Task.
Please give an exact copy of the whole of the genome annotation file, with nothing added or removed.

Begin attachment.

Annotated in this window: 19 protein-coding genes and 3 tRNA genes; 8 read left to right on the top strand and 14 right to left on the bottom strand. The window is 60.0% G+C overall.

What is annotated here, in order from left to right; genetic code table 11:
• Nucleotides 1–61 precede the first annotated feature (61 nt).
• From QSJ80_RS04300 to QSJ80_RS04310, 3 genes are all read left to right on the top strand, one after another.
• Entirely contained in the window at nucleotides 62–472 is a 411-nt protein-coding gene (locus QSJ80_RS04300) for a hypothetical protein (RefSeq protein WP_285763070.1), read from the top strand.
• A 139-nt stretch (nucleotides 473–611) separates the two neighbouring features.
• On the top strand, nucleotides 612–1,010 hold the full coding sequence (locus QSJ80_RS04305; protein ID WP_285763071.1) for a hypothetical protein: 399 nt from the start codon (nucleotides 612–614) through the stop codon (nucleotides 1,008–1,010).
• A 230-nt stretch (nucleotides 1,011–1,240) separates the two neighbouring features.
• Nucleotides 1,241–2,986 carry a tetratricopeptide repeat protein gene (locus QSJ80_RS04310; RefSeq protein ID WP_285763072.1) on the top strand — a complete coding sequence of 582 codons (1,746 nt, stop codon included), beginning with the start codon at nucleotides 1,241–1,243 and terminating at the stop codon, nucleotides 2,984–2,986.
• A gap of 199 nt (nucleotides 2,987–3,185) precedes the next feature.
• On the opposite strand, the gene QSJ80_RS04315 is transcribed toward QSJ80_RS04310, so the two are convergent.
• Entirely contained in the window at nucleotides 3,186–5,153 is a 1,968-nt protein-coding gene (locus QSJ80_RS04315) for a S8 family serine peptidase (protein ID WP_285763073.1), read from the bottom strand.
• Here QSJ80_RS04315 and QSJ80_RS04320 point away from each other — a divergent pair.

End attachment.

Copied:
Annotated in this window: 19 protein-coding genes and 3 tRNA genes; 8 read left to right on the top strand and 14 right to left on the bottom strand. The window is 60.0% G+C overall.

What is annotated here, in order from left to right; genetic code table 11:
• Nucleotides 1–61 precede the first annotated feature (61 nt).
• From QSJ80_RS04300 to QSJ80_RS04310, 3 genes are all read left to right on the top strand, one after another.
• Entirely contained in the window at nucleotides 62–472 is a 411-nt protein-coding gene (locus QSJ80_RS04300) for a hypothetical protein (RefSeq protein WP_285763070.1), read from the top strand.
• A 139-nt stretch (nucleotides 473–611) separates the two neighbouring features.
• On the top strand, nucleotides 612–1,010 hold the full coding sequence (locus QSJ80_RS04305; protein ID WP_285763071.1) for a hypothetical protein: 399 nt from the start codon (nucleotides 612–614) through the stop codon (nucleotides 1,008–1,010).
• A 230-nt stretch (nucleotides 1,011–1,240) separates the two neighbouring features.
• Nucleotides 1,241–2,986 carry a tetratricopeptide repeat protein gene (locus QSJ80_RS04310; RefSeq protein ID WP_285763072.1) on the top strand — a complete coding sequence of 582 codons (1,746 nt, stop codon included), beginning with the start codon at nucleotides 1,241–1,243 and terminating at the stop codon, nucleotides 2,984–2,986.
• A gap of 199 nt (nucleotides 2,987–3,185) precedes the next feature.
• On the opposite strand, the gene QSJ80_RS04315 is transcribed toward QSJ80_RS04310, so the two are convergent.
• Entirely contained in the window at nucleotides 3,186–5,153 is a 1,968-nt protein-coding gene (locus QSJ80_RS04315) for a S8 family serine peptidase (protein ID WP_285763073.1), read from the bottom strand.
• Here QSJ80_RS04315 and QSJ80_RS04320 point away from each other — a divergent pair.